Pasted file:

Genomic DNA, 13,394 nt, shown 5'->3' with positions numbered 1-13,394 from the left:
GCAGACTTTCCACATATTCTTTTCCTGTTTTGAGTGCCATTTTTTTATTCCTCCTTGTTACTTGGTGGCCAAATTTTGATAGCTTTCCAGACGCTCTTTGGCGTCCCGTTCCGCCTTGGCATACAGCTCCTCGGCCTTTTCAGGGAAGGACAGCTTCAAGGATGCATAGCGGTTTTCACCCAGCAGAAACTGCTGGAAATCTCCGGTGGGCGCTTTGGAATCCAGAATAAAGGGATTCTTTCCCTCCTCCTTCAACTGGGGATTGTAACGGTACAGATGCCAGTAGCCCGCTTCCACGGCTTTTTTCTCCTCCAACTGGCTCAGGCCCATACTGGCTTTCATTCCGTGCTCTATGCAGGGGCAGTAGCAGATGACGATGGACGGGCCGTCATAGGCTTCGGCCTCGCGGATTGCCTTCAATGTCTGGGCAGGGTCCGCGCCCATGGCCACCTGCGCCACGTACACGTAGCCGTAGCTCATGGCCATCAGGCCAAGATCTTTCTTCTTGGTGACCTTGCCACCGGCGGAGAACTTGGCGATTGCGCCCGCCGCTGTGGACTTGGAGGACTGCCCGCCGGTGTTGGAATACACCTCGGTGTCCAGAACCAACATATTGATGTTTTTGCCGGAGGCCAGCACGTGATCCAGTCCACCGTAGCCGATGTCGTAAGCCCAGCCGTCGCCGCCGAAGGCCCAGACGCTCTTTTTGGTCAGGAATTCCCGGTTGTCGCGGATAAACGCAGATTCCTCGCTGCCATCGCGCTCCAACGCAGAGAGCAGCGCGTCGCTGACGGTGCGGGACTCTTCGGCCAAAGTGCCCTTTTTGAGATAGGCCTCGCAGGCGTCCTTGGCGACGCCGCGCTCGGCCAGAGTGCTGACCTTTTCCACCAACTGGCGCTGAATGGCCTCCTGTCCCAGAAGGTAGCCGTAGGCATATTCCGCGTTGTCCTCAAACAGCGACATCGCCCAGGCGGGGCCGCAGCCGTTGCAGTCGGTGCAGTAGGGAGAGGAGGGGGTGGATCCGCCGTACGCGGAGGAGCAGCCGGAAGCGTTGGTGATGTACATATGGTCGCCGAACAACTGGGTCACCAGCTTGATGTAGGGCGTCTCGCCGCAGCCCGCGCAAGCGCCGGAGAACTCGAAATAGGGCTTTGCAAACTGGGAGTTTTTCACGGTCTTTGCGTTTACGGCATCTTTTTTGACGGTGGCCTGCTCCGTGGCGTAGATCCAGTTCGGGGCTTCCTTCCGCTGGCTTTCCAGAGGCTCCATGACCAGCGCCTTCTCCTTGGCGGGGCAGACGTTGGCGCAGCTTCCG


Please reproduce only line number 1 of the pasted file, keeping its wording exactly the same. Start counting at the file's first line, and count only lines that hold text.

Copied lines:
Genomic DNA, 13,394 nt, shown 5'->3' with positions numbered 1-13,394 from the left: